A strain is a known cultivar that differs in some way from the natural vegetative characteristics of the original cultivar. The difference may be in fruit color development, fruit maturity or growth habit. For example ‘Daybreak Fuji’ is an early maturing strain of ‘Fuji’. ‘Super Chief Delicious’ is a strain of ‘Red Chief Delicious’. For some cultivars, there are hundreds of strains that have been found over the years, some of which are no longer commercially available as better strains are found.
How do strains develop? A bud may naturally mutate during cell division on an established tree. If that bud grows out to become a branch producing fruit that is of different appearance; it may be noticed by the fruit grower. The branch is marked and maintained. The limb with the fruit is observed for 2-3 growing seasons to be certain it is permanent.
How are strains maintained? Once it is determined the mutation is stable then budwood is collected from the “limb” and budded onto rootstocks. The resulting trees are grown out to determine if the “mutation” is maintained. Budwood is taken from these “second generation” trees and grafted onto new rootstocks, grown out and examined to be sure the desired characteristic is maintained in subsequent generations. Since new trees are formed through grafting a single bud, a mutated bud grafted onto a rootstock may give rise to a “whole-tree sport” or strain.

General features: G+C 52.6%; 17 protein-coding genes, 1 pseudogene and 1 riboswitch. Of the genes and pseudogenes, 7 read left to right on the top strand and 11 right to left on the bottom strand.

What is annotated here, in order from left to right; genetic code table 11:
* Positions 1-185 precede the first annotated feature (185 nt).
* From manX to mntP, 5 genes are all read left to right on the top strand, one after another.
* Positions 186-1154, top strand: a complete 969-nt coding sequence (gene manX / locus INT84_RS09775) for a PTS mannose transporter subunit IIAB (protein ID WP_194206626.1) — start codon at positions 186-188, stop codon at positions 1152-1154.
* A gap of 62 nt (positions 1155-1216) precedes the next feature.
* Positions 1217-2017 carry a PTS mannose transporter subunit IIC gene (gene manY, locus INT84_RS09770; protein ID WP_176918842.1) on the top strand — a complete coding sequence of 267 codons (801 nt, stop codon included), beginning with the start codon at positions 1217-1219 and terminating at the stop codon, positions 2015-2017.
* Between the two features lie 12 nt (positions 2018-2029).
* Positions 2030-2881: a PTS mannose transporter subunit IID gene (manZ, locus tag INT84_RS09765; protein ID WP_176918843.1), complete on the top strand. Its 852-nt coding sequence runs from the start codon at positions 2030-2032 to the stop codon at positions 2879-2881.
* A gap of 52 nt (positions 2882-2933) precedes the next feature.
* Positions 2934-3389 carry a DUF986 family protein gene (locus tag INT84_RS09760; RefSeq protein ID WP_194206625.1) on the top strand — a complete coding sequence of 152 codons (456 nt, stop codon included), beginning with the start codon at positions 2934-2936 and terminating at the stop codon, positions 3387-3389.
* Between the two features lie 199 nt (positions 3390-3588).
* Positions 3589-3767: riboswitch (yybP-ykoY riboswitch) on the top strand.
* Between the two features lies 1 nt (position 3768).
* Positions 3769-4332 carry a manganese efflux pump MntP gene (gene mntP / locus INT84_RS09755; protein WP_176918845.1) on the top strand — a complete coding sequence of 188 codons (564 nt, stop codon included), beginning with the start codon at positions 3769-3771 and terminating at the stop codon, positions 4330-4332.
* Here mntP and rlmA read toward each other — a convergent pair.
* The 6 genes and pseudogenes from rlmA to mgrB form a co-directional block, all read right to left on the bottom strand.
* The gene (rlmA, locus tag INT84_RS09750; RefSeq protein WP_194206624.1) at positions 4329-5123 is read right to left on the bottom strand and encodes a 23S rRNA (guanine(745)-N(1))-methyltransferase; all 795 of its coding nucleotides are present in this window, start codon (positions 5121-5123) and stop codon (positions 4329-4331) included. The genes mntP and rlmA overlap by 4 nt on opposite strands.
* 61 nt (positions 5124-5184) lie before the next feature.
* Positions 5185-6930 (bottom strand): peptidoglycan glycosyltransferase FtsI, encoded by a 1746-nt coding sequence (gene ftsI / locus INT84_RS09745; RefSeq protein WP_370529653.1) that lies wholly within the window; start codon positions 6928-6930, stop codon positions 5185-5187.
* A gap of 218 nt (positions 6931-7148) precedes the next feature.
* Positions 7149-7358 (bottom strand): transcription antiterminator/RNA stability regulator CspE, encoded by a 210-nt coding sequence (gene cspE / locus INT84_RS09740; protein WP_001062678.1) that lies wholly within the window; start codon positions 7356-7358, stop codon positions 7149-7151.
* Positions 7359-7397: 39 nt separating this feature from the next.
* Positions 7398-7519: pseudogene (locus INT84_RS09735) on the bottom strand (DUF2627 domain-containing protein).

Mira strain of Fuji
Sun strain of Fui
Daybreak strain of Fuji
Aztec strain of Fuji
Crimson strain of Gala
Star strain of Gala
Rob Crassweller, Penn State University